The World Day against Trafficking in Persons was initiated by the United Nations (UN) in 2013. It was established to raise awareness of victims of human trafficking and promote and protect their rights. This year’s theme is exploring the role technology plays as a tool that can both enable and impede human trafficking.
This is so timely. The plight of millions of Ukrainian refugees this year has highlighted the potential for technology to be used for good and bad. Initially, technology was championed as a way to connect vulnerable refugees with willing host families. All too quickly, however, this turned sour and we heard of numerous gangs and criminals using social media and technology to lure refugees to their homes and exploit them. Some technological platforms promised to check the credibility of the people making the offer and keep a record of all activity, but many did not.
In general, the internet and digital platforms have given traffickers and criminal gangs numerous new tools to recruit, exploit, and control victims. They can reach vulnerable individuals and make incredible promises, enticing them to leave the safety of their homes and travel to unknown places. The dark web has enabled traffickers to create an international web of deceit which is difficult for law enforcement to penetrate. As well as identifying, grooming and recruiting victims through social media, e-mails and messaging services, traffickers also use the technology to advertise services provided by victims and child photographical material.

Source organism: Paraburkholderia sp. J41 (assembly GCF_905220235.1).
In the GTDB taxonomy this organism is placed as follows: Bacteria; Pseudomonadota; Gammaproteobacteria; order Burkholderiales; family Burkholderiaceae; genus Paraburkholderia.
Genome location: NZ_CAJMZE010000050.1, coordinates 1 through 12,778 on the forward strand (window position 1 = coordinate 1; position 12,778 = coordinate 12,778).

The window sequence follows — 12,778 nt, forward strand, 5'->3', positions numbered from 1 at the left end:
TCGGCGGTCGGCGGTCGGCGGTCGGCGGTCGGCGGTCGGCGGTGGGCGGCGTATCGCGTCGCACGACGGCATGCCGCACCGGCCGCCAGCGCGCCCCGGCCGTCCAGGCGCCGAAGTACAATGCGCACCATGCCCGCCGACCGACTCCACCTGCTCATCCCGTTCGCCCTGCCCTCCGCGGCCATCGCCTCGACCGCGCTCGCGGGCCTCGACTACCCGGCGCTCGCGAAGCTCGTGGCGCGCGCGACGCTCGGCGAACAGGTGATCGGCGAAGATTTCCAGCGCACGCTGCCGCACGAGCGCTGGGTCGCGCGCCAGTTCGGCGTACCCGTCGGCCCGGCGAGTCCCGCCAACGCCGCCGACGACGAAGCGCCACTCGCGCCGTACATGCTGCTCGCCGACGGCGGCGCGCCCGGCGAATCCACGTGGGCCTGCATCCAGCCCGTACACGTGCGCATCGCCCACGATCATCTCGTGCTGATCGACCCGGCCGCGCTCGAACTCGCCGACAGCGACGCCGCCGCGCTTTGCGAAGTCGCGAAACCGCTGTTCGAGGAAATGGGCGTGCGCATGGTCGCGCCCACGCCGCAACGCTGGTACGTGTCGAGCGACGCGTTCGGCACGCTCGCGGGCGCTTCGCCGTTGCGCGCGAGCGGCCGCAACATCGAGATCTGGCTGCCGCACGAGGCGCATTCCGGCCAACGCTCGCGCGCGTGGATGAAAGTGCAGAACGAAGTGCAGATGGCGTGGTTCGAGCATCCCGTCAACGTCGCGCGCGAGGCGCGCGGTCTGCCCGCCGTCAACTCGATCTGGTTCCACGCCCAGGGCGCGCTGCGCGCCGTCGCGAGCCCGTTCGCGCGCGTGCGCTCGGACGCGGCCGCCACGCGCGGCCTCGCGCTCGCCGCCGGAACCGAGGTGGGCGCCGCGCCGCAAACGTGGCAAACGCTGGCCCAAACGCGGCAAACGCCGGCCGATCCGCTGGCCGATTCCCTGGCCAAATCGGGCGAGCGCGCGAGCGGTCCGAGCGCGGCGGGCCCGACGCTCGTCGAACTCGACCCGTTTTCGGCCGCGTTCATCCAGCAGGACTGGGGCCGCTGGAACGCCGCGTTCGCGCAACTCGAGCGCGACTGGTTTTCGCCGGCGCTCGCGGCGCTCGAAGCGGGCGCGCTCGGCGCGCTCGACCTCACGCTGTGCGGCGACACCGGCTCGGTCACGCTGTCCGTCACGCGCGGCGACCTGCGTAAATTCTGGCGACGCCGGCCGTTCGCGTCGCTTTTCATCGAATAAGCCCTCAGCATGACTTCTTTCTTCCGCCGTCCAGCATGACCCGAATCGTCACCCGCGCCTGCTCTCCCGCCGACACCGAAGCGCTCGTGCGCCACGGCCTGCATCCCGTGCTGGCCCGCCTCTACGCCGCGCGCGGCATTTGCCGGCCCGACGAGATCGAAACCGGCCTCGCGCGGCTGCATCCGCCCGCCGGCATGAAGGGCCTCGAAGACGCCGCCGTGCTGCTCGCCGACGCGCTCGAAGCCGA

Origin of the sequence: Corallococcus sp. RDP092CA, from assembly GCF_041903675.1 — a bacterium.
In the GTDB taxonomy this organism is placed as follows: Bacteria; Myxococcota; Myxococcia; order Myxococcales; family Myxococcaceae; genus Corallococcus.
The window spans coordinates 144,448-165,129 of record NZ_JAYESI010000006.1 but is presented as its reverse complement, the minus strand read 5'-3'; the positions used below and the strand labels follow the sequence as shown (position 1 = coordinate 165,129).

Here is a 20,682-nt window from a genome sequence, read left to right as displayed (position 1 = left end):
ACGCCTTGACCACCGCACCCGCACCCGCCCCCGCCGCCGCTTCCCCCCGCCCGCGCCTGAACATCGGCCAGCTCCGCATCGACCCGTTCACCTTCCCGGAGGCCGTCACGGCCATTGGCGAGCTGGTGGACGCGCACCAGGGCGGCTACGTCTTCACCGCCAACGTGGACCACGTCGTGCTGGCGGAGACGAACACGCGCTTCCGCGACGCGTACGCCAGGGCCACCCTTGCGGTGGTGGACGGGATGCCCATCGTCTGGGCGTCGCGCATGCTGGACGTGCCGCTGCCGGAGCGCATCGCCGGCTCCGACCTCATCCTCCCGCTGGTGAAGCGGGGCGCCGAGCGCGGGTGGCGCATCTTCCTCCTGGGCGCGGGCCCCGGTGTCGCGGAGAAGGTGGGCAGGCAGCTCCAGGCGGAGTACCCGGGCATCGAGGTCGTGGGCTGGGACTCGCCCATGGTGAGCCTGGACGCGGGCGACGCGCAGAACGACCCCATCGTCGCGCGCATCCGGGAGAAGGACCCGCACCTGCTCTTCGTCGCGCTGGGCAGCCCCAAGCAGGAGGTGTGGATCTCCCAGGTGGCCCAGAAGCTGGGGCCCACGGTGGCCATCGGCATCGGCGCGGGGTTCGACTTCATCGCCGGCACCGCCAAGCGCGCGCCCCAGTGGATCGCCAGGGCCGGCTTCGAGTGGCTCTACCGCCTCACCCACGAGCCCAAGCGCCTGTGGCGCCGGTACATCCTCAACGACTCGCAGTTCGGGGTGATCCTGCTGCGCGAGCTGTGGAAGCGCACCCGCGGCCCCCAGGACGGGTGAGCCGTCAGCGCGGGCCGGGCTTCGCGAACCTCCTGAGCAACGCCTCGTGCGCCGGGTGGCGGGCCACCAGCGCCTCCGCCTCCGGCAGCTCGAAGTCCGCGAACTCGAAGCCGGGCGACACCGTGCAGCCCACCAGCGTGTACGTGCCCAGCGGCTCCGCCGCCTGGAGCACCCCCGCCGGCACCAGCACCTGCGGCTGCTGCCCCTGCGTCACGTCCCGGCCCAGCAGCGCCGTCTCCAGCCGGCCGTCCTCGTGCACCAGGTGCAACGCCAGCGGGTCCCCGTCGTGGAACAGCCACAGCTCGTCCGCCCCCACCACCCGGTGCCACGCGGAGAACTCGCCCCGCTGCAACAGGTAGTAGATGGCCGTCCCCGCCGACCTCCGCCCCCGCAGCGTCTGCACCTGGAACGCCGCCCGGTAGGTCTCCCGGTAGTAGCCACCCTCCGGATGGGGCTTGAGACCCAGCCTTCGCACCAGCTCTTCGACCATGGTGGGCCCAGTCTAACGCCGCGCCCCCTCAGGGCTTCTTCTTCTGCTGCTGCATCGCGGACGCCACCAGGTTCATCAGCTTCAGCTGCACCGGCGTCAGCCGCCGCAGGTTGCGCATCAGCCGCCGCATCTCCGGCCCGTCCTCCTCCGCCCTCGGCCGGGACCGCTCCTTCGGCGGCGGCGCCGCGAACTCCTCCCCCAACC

Perpetrators are able to operate anonymously and with great speed and effectiveness. It is all too easy. Despite this, technology can also be harnessed for good. Large technology companies are working on tools, using artificial intelligence and machine learning, to spot illicit trafficking rings online and police forces are getting more sophisticated at ploughing through data to identify and stop criminal gangs.